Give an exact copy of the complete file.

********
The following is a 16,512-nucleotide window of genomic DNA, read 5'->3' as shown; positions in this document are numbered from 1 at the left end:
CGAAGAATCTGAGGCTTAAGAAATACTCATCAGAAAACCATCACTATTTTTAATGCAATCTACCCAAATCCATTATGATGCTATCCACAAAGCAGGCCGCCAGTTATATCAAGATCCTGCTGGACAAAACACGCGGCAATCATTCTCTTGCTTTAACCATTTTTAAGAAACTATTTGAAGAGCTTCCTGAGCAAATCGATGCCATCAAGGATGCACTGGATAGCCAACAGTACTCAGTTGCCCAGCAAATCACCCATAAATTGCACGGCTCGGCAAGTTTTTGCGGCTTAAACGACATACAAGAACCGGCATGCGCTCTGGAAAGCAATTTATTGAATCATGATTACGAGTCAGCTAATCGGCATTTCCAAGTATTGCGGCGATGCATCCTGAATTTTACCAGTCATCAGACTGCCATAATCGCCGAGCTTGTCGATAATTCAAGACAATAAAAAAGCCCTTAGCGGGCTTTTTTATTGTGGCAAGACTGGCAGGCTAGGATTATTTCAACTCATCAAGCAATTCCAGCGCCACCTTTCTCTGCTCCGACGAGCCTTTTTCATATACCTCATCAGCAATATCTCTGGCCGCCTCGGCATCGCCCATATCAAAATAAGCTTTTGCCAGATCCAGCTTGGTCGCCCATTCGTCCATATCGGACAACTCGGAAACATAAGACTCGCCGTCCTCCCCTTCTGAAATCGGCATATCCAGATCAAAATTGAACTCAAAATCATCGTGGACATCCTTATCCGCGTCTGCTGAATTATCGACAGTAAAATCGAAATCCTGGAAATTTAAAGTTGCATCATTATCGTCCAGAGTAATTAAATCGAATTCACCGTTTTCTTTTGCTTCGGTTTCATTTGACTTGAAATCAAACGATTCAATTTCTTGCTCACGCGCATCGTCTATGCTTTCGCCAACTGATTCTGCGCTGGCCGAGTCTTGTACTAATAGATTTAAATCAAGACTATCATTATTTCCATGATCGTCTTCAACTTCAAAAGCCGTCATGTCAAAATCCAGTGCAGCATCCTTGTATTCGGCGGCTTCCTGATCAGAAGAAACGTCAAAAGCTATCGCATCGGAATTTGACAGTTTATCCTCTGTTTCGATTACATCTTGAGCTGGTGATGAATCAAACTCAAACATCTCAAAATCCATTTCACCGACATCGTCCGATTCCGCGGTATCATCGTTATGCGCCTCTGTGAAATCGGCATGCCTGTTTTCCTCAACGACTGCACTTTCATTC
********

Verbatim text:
The following is a 16,512-nucleotide window of genomic DNA, read 5'->3' as shown; positions in this document are numbered from 1 at the left end:
CGAAGAATCTGAGGCTTAAGAAATACTCATCAGAAAACCATCACTATTTTTAATGCAATCTACCCAAATCCATTATGATGCTATCCACAAAGCAGGCCGCCAGTTATATCAAGATCCTGCTGGACAAAACACGCGGCAATCATTCTCTTGCTTTAACCATTTTTAAGAAACTATTTGAAGAGCTTCCTGAGCAAATCGATGCCATCAAGGATGCACTGGATAGCCAACAGTACTCAGTTGCCCAGCAAATCACCCATAAATTGCACGGCTCGGCAAGTTTTTGCGGCTTAAACGACATACAAGAACCGGCATGCGCTCTGGAAAGCAATTTATTGAATCATGATTACGAGTCAGCTAATCGGCATTTCCAAGTATTGCGGCGATGCATCCTGAATTTTACCAGTCATCAGACTGCCATAATCGCCGAGCTTGTCGATAATTCAAGACAATAAAAAAGCCCTTAGCGGGCTTTTTTATTGTGGCAAGACTGGCAGGCTAGGATTATTTCAACTCATCAAGCAATTCCAGCGCCACCTTTCTCTGCTCCGACGAGCCTTTTTCATATACCTCATCAGCAATATCTCTGGCCGCCTCGGCATCGCCCATATCAAAATAAGCTTTTGCCAGATCCAGCTTGGTCGCCCATTCGTCCATATCGGACAACTCGGAAACATAAGACTCGCCGTCCTCCCCTTCTGAAATCGGCATATCCAGATCAAAATTGAACTCAAAATCATCGTGGACATCCTTATCCGCGTCTGCTGAATTATCGACAGTAAAATCGAAATCCTGGAAATTTAAAGTTGCATCATTATCGTCCAGAGTAATTAAATCGAATTCACCGTTTTCTTTTGCTTCGGTTTCATTTGACTTGAAATCAAACGATTCAATTTCTTGCTCACGCGCATCGTCTATGCTTTCGCCAACTGATTCTGCGCTGGCCGAGTCTTGTACTAATAGATTTAAATCAAGACTATCATTATTTCCATGATCGTCTTCAACTTCAAAAGCCGTCATGTCAAAATCCAGTGCAGCATCCTTGTATTCGGCGGCTTCCTGATCAGAAGAAACGTCAAAAGCTATCGCATCGGAATTTGACAGTTTATCCTCTGTTTCGATTACATCTTGAGCTGGTGATGAATCAAACTCAAACATCTCAAAATCCATTTCACCGACATCGTCCGATTCCGCGGTATCATCGTTATGCGCCTCTGTGAAATCGGCATGCCTGTTTTCCTCAACGACTGCACTTTCATTC